|Category||Contribution to the Built Environment|
The project’s intent was to contribute to the built environment through the removal of an unsympathetic top floor addition to a substantial single storey, late Federation/California bungalow, and the subsequent re-creation of this single storey form.
This ambition was realised through the incorporation of new upper floor alterations and additions into a large simple roof form with various rooms projecting out as dormers. As the house is located on a very prominent corner of two major streets, the newly crafted roofscape of dormers and gables is designed to be seen in the round, creating dominant primary and secondary elevations commensurate with the significance of the two streets.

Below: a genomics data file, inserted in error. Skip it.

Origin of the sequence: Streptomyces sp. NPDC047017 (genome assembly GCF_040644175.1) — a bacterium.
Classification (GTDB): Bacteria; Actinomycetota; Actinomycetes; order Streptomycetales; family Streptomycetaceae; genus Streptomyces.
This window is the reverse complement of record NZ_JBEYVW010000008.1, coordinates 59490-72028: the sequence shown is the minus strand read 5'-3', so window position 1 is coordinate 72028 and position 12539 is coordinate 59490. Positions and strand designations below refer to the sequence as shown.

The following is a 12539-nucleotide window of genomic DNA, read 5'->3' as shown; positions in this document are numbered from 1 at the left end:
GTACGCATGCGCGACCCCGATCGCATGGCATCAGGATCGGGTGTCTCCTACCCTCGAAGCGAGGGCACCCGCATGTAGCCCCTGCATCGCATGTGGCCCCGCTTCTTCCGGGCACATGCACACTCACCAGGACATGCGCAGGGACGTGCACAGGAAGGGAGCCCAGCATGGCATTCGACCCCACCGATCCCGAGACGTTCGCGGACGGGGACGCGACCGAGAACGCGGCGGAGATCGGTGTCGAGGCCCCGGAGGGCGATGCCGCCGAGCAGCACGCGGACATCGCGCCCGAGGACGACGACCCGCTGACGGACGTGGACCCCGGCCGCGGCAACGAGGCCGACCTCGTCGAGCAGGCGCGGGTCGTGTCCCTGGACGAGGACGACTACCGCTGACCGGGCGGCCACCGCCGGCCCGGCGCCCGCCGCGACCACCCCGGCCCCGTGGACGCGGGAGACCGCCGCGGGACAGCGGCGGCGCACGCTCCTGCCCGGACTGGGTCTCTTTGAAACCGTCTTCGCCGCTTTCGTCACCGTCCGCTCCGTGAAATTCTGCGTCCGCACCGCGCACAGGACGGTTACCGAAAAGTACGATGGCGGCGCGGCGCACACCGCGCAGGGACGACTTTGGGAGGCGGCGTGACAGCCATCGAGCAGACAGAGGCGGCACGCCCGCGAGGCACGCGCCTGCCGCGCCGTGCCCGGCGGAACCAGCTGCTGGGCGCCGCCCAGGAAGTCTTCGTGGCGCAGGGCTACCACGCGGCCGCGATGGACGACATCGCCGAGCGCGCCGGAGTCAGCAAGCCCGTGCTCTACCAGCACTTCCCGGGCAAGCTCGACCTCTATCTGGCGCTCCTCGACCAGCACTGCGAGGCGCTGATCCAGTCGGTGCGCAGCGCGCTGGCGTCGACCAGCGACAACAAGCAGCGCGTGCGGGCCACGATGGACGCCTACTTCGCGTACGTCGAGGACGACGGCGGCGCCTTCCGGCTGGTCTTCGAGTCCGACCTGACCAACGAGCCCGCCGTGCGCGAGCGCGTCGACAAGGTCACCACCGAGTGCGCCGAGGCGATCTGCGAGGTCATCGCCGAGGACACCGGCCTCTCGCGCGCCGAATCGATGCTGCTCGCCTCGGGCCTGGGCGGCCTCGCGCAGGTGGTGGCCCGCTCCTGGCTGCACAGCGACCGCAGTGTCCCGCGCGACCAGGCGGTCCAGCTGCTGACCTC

The materials used – brick, cedar shingles, painted timber trim and slate – maintain the area’s character through their reference to the original home and to similar neighbouring homes all built around the same era when this part of Clifton Gardens was first established.
Rather than completely demolishing the original property, the project retains and reuses much of the existing structure and repurposes and incorporates many of the original arts and crafts elements, such as stained glass windows, in the new design.
The new alterations and additions incorporate durable, long lasting materials throughout and were constructed almost entirely using timber. The framing, walls and windows are all timber, and the flooring throughout is recycled ironbark.
The new roof form allows for substantial rainwater harvesting and extends over deep verandahs in order to provide passive solar shading to large areas of glass, particularly to the north, creating comfortable living spaces using design elements alone.